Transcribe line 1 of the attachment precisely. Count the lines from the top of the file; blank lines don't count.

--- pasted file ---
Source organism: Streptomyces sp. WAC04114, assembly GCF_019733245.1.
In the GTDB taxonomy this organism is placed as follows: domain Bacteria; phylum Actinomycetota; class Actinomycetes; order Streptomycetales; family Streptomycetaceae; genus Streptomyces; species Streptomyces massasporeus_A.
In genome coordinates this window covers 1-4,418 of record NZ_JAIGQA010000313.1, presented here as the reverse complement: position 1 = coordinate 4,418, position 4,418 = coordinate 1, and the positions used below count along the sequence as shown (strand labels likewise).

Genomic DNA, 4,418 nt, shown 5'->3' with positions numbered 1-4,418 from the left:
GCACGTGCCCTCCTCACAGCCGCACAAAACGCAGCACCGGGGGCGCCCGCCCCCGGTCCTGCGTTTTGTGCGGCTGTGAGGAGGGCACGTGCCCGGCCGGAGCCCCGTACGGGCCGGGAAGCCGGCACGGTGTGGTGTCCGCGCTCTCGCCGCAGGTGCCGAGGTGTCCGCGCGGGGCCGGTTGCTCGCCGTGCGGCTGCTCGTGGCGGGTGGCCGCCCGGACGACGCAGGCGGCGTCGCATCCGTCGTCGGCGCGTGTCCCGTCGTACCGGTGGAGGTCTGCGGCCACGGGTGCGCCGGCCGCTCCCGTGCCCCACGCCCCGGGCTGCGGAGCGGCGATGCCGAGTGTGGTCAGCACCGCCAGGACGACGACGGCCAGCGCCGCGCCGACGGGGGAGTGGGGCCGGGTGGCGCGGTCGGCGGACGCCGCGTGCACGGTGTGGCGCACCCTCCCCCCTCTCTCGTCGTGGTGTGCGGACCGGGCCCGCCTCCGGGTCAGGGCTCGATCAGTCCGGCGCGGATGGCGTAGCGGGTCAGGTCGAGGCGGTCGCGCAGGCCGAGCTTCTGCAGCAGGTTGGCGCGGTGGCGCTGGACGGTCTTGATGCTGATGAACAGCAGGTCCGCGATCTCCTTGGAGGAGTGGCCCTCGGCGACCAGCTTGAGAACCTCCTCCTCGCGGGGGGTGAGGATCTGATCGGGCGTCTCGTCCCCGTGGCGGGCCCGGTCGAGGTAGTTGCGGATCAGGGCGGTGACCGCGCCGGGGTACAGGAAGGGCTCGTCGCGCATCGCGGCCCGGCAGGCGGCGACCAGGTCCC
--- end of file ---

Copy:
Source organism: Streptomyces sp. WAC04114, assembly GCF_019733245.1.